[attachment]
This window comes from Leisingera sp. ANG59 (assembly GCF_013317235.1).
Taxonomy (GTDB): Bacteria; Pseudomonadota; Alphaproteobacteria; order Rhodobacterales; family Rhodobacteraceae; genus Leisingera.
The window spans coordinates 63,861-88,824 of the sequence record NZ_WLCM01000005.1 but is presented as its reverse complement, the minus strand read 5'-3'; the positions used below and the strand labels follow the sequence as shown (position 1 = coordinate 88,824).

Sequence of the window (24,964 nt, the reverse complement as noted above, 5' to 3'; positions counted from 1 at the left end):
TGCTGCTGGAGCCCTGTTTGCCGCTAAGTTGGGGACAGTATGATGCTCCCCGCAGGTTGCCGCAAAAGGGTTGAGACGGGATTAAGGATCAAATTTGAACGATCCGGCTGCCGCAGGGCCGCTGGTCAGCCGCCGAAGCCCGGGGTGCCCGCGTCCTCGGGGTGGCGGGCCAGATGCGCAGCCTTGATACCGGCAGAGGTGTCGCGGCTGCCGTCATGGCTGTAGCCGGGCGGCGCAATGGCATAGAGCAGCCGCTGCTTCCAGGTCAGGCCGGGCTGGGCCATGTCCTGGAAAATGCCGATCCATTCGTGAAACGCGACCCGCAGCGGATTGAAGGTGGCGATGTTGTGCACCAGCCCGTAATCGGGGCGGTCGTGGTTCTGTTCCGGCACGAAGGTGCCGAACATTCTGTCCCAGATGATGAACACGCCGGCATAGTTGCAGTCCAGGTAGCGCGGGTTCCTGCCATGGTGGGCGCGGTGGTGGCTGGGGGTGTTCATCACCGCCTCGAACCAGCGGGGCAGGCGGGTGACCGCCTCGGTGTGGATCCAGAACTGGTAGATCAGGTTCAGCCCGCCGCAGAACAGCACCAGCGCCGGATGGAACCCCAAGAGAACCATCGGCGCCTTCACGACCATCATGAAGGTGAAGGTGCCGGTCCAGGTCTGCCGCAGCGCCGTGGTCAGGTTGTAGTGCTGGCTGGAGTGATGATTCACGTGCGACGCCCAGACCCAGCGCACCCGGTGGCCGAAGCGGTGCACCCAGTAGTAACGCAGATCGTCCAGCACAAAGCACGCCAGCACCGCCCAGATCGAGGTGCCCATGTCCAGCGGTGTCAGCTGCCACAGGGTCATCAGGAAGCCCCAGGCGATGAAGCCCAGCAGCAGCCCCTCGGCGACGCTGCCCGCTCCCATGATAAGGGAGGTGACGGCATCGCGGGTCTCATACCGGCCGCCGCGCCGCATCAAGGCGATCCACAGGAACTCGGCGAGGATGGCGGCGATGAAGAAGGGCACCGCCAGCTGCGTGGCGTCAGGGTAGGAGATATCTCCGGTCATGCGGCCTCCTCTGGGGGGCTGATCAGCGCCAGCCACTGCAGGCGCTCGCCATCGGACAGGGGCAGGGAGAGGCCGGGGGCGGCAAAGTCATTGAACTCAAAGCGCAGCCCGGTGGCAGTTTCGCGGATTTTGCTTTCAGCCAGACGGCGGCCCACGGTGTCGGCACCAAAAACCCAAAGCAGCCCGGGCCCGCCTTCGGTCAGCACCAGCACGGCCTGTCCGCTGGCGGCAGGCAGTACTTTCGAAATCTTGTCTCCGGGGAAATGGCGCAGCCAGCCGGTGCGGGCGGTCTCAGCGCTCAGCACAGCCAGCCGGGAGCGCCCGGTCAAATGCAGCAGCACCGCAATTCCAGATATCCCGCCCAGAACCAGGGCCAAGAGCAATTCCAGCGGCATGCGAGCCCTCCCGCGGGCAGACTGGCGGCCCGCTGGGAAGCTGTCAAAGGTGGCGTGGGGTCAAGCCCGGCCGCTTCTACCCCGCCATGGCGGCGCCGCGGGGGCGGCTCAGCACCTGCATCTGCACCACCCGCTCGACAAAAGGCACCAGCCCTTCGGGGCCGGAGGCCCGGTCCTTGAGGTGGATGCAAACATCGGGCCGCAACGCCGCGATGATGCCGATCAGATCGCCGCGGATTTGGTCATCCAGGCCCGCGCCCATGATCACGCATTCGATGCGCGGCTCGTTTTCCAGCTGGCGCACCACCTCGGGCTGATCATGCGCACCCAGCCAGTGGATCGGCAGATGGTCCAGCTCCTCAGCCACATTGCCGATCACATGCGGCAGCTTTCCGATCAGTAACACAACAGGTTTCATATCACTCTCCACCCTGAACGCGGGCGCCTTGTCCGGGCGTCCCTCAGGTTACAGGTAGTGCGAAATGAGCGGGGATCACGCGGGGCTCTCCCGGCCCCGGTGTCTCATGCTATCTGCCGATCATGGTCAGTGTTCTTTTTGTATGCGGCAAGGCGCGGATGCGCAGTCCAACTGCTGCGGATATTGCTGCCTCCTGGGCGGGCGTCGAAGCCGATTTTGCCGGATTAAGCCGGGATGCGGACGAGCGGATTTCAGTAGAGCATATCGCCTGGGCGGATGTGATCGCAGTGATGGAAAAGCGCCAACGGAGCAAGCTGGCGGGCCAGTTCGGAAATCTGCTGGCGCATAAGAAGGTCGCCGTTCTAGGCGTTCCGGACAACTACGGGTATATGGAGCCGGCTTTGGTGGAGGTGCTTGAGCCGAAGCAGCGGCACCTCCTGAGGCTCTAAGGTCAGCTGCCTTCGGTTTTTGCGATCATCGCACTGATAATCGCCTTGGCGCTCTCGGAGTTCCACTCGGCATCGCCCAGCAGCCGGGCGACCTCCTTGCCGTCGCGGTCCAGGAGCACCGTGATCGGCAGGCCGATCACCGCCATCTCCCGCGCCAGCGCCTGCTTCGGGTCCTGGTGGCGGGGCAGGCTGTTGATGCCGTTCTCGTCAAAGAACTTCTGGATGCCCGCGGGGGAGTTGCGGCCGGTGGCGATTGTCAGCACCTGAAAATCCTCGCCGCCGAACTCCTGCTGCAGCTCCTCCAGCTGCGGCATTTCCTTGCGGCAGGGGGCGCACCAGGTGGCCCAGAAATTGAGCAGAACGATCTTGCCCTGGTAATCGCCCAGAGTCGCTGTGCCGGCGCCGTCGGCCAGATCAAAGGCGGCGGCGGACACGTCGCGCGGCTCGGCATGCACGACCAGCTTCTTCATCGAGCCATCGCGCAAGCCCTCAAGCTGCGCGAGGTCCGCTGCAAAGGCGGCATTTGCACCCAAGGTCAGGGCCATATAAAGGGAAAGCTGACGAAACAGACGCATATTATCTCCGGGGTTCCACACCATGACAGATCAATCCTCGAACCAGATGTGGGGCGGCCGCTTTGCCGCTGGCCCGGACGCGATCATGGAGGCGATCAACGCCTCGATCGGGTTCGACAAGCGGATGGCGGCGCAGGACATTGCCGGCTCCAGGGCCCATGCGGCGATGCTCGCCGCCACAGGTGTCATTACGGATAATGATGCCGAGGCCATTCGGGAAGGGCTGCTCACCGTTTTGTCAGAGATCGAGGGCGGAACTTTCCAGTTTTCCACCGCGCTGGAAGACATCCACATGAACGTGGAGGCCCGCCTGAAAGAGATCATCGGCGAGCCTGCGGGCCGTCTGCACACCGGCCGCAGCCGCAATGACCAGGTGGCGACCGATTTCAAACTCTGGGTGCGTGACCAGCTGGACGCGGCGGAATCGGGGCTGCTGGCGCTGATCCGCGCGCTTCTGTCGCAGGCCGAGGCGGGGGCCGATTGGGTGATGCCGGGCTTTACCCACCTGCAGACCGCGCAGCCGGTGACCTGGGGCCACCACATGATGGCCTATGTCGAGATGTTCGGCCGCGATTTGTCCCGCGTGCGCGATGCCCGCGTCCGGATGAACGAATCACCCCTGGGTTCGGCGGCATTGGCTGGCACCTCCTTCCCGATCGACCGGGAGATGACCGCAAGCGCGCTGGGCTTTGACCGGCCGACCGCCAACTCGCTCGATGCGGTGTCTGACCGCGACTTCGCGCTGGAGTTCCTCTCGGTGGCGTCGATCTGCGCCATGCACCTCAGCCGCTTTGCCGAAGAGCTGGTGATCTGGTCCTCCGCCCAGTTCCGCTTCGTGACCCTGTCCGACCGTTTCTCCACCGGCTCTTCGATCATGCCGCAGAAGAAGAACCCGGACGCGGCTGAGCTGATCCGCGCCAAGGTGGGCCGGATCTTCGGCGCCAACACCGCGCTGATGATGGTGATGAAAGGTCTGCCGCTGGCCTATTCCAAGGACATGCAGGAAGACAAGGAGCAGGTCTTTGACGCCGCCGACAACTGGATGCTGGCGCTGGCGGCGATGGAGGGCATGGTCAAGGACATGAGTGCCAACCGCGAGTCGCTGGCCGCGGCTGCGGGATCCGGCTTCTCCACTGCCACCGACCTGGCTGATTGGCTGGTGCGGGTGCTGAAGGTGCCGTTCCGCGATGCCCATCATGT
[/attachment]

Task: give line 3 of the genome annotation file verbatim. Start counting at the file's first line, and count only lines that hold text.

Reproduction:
The window spans coordinates 63,861-88,824 of the sequence record NZ_WLCM01000005.1 but is presented as its reverse complement, the minus strand read 5'-3'; the positions used below and the strand labels follow the sequence as shown (position 1 = coordinate 88,824).